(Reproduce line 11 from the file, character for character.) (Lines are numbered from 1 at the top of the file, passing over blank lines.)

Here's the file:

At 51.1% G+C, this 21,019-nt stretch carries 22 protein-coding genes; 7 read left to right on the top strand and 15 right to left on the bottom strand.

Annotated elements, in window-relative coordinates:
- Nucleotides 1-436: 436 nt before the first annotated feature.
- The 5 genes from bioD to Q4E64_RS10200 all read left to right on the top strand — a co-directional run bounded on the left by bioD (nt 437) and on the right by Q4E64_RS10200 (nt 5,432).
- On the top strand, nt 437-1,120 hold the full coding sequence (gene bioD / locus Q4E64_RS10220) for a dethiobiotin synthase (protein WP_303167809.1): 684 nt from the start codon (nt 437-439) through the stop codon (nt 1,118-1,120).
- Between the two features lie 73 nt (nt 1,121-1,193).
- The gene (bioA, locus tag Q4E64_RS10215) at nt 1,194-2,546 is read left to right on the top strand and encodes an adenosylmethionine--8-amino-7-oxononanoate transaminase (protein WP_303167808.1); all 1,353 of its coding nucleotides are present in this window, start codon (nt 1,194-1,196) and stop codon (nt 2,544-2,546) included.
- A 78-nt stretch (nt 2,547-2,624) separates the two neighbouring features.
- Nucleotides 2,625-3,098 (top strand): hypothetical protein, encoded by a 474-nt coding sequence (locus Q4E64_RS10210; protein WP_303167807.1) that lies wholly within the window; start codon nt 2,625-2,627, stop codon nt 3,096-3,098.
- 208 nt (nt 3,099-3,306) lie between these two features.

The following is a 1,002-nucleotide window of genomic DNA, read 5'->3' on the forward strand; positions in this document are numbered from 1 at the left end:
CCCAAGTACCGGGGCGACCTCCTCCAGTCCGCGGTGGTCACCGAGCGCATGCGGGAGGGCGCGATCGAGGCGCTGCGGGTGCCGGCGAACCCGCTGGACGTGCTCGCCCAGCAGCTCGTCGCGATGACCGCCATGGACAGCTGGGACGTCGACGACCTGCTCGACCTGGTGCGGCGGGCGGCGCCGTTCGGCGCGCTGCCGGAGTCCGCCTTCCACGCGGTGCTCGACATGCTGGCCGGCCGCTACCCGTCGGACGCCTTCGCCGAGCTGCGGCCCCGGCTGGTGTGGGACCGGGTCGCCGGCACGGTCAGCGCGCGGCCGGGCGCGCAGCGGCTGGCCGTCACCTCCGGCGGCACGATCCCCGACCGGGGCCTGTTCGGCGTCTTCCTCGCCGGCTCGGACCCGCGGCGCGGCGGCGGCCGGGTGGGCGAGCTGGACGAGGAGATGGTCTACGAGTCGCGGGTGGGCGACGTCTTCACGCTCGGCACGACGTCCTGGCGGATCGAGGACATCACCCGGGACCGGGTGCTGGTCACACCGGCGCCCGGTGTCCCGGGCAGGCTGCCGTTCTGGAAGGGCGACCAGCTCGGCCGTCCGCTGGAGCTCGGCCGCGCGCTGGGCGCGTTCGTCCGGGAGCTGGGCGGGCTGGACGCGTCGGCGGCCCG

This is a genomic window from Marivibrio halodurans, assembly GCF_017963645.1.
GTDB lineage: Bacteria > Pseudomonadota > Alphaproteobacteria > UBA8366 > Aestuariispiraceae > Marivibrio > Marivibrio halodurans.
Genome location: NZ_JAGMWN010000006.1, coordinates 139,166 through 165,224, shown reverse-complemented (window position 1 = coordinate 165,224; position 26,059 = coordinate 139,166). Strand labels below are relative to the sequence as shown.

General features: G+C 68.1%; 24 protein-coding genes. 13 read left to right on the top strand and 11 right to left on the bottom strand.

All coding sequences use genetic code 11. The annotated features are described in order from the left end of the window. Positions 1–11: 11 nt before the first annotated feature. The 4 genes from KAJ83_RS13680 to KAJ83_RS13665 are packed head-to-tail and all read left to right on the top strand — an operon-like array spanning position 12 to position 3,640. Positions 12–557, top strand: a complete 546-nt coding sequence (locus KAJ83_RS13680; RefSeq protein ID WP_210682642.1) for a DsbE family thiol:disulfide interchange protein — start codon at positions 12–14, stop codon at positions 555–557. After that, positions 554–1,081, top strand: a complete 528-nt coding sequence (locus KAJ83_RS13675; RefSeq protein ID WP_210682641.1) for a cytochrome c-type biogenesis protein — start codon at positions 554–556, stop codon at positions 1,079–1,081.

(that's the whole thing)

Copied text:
The following is a 1,002-nucleotide window of genomic DNA, read 5'->3' on the forward strand; positions in this document are numbered from 1 at the left end: